As you arrive at the narrow gully that forms the entrance to Mewslade Bay, you cannot help but notice just how different the rocks are from those that outcrop on the hills around. Up on Thurba Head to the left and to the high cliffs and outcrops on the right, thick grey layers of High Tor Limestone from the Carboniferous period are clearly visible. However, down in the gully, there is nothing but a jumble of assorted broken rocks of all kinds of origin, which in some places have been cemented together with white crystalline calcite.
The reason for the unusual geology at this point is an ancient rupturing and tearing of the rocks – faulting. The steep-sided dry valley that leads from Pitton village down to Mewslade Bay follows the line of a fault. In fact, two faults converge here. The fault line itself extends inland and North-north-east across first the High Tor Limestone which appears as cliffs along the South Gower shore in this locality, then passes across Hunts Bay Oolite (the next in the succession of Carboniferous Limestone strata), and possibly other rocks in the series such as Gully Oolite. Further north, around and beyond Pitton and Middleton, superficial drift deposits of glacial till, like gravelly clay, mostly cover and obscure the solid geology below. Beneath this layer of till deposit lies the solid Old Red Devonian Sandstone rock.
Faulting occurs as brittle rocks crack when they can no longer bend and fold to accommodate earth movements. Once the rocks break, there can be major movements of the strata on each side of the crack. One side may move up or down in relation to the other. The two sides may slide and tear against each other horizontally. The friction of the rocks grinding one side on the other often breaks up the rock into smaller pieces. Compared with the solid rock strata, the area of smaller fragments is very water permeable.
It is thought that the entrance to Mewslade Bay is a fault gully, which has probably been eroded out by glacial meltwater during a period of permafrost when an ice sheet covered most of the Gower Peninsula. The various rock types represented in the gully structure would have been derived from both the Carboniferous Limestone and the Old Red Devonian Sandstone geology fractured by the fault and carried down towards the sea by water. The name for this type of deposit is Fault Breccia when the pieces are large, and Fault Gouge when they are much smaller. Secondary minerals such as calcite can precipitate from groundwater circulating around the loose fragments, filling the empty spaces or voids and cementing rock together.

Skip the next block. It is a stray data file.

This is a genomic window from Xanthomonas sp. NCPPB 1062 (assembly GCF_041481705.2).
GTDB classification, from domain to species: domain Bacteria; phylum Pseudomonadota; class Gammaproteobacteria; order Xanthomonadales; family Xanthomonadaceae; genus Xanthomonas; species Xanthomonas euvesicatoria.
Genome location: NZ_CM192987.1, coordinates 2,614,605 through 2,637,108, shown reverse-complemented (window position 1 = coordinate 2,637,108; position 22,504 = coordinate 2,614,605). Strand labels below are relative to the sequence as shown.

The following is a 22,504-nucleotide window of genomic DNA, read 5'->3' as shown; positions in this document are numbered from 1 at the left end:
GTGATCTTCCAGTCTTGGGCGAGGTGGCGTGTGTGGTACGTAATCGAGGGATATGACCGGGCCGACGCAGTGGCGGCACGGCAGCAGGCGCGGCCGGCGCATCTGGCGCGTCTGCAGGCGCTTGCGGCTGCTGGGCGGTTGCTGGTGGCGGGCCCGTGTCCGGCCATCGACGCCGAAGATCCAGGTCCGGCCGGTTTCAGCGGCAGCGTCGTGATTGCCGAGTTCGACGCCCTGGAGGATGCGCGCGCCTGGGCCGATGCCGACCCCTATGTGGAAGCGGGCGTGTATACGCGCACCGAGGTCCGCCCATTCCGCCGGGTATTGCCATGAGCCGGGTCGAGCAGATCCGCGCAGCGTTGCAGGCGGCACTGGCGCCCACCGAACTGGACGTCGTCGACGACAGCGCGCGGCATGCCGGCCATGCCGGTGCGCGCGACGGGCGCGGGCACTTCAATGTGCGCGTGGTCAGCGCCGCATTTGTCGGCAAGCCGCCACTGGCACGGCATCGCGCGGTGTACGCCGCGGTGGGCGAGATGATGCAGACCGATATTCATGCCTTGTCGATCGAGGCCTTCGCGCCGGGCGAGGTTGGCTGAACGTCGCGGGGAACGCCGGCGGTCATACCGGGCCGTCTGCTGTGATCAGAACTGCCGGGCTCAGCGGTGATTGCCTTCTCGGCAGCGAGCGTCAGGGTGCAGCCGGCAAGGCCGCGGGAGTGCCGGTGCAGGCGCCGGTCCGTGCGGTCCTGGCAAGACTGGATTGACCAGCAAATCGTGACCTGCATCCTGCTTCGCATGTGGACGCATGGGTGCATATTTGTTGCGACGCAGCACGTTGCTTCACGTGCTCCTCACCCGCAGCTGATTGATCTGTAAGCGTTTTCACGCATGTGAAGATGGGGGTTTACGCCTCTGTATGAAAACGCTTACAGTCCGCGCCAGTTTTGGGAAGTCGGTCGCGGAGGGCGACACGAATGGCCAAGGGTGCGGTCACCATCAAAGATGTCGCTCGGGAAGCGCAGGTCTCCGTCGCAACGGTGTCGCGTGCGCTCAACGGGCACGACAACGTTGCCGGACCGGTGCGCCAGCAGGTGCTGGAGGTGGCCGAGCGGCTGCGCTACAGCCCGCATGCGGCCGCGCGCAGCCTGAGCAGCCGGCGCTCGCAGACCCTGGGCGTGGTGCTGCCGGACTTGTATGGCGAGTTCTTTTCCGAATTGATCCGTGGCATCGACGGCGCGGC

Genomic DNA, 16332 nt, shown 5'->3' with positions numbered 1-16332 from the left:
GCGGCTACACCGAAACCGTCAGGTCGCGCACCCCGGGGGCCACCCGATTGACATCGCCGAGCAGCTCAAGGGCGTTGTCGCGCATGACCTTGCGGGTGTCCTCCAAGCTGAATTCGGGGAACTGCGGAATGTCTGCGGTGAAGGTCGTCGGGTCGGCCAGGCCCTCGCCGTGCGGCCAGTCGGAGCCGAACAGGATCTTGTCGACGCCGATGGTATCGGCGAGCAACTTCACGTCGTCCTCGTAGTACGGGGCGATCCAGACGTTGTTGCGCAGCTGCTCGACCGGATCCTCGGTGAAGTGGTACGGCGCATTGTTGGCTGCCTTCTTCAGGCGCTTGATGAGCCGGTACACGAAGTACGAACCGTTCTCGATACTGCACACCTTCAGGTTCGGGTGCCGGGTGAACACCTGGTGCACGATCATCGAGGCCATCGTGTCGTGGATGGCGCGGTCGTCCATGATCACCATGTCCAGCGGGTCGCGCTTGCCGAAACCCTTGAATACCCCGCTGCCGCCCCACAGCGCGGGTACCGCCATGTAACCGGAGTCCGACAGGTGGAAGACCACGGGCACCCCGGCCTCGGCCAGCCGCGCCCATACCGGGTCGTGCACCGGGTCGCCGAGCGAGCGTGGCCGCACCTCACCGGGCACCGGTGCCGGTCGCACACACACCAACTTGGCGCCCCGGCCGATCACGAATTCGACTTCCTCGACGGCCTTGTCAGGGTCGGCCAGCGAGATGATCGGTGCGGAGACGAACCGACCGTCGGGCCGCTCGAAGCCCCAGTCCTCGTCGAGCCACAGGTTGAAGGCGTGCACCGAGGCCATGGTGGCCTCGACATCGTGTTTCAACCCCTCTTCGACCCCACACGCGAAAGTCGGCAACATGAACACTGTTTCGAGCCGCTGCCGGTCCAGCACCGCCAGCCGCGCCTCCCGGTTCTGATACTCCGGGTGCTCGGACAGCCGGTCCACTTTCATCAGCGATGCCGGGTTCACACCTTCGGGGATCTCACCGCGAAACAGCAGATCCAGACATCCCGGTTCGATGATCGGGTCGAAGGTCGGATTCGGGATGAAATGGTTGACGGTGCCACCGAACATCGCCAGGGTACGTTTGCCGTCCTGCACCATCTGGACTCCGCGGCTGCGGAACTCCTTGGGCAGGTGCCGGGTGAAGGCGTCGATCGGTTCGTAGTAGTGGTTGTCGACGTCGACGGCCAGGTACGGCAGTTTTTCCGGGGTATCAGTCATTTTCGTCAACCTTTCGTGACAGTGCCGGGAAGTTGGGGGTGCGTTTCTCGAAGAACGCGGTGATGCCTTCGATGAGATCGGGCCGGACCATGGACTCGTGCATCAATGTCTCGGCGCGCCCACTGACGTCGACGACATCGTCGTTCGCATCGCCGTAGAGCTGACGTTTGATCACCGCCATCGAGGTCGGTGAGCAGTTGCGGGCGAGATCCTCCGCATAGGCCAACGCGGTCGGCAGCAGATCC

Low down, nearest the ground, the fault breccia looks like tutti-frutti ice cream with rock fragments coloured pink, red, brown, yellow, and grey embedded in a crystalline calcite. Higher up, the fragments are consolidated – but without the all-encompassing white matrix.
Gallery of fault breccia rocks in the fault gully at Mewslade Bay
Calcite occurs in different forms. There are neatly formed crystal clusters as veins or in pockets. Most are basically white but some are stained orange with iron. Superficially, the crystals are often coated with green or brown algal bio-films. In some places, especially in tunnels and low down in the deposit, where the the rocks are washed by the sea and abraded by debris at high tide, the calcite is worn down to a smooth surface with just an outline pattern of the crystals and cleavage.
Slide show of crystal calcite from the fault breccia at Mewslade Bay
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